Brief report: testing the factorial invariance of the CBCL Somatic Complaints scale as a measure of internalizing symptoms for children with and without chronic illness.

Bradley/Hasbro Children's Research Center, Brown University Medical School, The CORO Building, Suite 204, One Hoppin Street, Providence, RI 02903, USA.
Journal of Pediatric Psychology (Impact Factor: 2.91). 07/2007; 32(5):512-6. DOI: 10.1093/jpepsy/jsl051
Source: PubMed

ABSTRACT To examine the factorial invariance of the Somatic Complaints subscale of the Child Behavior Checklist as a measure of Internalizing Behavior Problems across a sample of children with and without spina bifida.
Multisample confirmatory factor analysis was used to compare mother and father report on the Somatic Complaints subscale across a sample of children with spina bifida and a matched comparison sample of able-bodied children ages 8 through 11 years (N = 68 for mother report in each group; N = 54 for father report in the spina bifida group and 53 for the able-bodied group).
Although there were no significant between-group differences in the magnitude of factor loadings, significantly more variance in scores on the Somatic Complaints scale was unrelated to Internalizing Behavior Problems for the spina bifida group, compared to the able-bodied group. There were no between-group differences when father data were analyzed, but the latent variable of Internalizing Behavior Problems explained little variance in the Somatic Complaints scale for either group.
Maternal report of Somatic Complaints on the CBCL does not appear to measure Internalizing Behavior Problems in the same manner across groups of children with and without spina bifida. This suggests that the Somatic Complaints subscale should be interpreted with caution when measuring Internalizing Behavior Problems within this population.

Download full-text


Available from: Fred B. Bryant, Sep 24, 2014
  • [Show abstract] [Hide abstract]
    ABSTRACT: Children with brain tumors are at risk for psychological and behavioral difficulties. This study examined the ability of parent report of attention problems, withdrawal, anxiety, and depression, as well as IQ, to predict later adaptive functioning in 42 children treated for brain tumors. Age at diagnosis, SES, gender, and scores on the Neurological Predictor Scale (NPS) also were examined as predictors. Parent report of attention problems, SES, and NPS were significant predictors of later adaptive functioning across domains. This finding highlights the ability of parent report of attention problems to predict later adaptive functioning in children treated for brain tumors.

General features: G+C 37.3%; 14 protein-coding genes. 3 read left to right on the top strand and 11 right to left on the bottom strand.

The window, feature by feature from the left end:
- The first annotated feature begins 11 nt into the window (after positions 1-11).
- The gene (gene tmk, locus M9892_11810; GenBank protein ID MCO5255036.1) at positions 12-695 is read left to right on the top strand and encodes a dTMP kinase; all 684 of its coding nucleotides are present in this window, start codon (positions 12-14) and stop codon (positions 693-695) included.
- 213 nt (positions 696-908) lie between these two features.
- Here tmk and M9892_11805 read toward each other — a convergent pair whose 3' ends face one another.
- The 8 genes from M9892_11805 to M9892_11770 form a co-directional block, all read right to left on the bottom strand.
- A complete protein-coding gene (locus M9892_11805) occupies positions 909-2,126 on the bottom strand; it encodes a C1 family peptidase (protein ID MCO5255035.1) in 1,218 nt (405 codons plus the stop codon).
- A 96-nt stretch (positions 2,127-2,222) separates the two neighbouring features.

Child Neuropsychology 06/2008; 15(1):40-52. DOI:10.1080/09297040802036102 · 2.18 Impact Factor
  • Source
    [Show abstract] [Hide abstract]
    ABSTRACT: The factorial validity and measurement equivalence/invariance of scales used to measure social-cognitive correlates of physical activity among adolescent girls were examined. Confirmatory factor analysis was applied to questionnaire responses obtained from a multi-ethnic sample (N = 4885) of middle-school girls from six regions of the United States. A cohort of 1893 girls completed the scales in both sixth and eighth grades, allowing longitudinal analysis. Theoretically and statistically sound models were developed for each scale, supporting the factorial validity of the scales in all groups. Multi-group and longitudinal invariance was confirmed across race/ethnicity groups, age within grade, BMI categories, and the 2-year period between grades. The scores from the scales provide valid assessments of social-cognitive variables that are putative mediators or moderators of change in physical activity. The revised scales can be used in observational studies of change or interventions designed to increase physical activity among girls during early adolescence.
    Journal of Pediatric Psychology 06/2009; 35(1):72-88. DOI:10.1093/jpepsy/jsp031 · 2.91 Impact Factor
  • Source
    [Show abstract] [Hide abstract]
    ABSTRACT: To describe behavioural and emotional symptoms among Icelandic preschool children with cerebral palsy (CP). Children with congenital CP, assessed with the Child Behavior Checklist/1½-5 (CBCL/1½-5) and Caregiver-Teacher Report Form (C-TRF), were enrolled in the study. A comparison group was recruited from the general population. Thirty-six children (53% males) with CP were assessed at a mean age of 4 years 11 months (SD 5 mo, range 4-6 y); 26 (72%) had bilateral distribution of symptoms and 32 (89%) had spastic CP. Thirty (83%) were at Gross Motor Function Classification System levels I or II and six at levels III or IV. For comparison, 110 (43% males) and 120 (48% males) children were assessed with the CBCL/1½-5 and the C-TRF respectively, at a mean age of 4 years 6 months (SD 6 mo, range 4-6 y). Sixteen children (48%) with CP had high scores on total problems scale of the CBCL/1½-5 and 20 (65%) on the C-TRF compared with 18% of the comparison group, both on the CBCL/1½-5 and the C-TRF (p<0.001). Children with CP had higher scores on all subscales of the CBCL/1½-5 and the C-TRF, except somatic complaints. Attention difficulties, withdrawn, aggressive behaviour, and anxious/depressed symptoms were most pronounced among children with CP. A large proportion of preschool children with CP have substantial behavioural and emotional difficulties, which need to be addressed in their treatment.
    Developmental Medicine & Child Neurology 05/2010; 52(11):1056-61. DOI:10.1111/j.1469-8749.2010.03698.x · 3.29 Impact Factor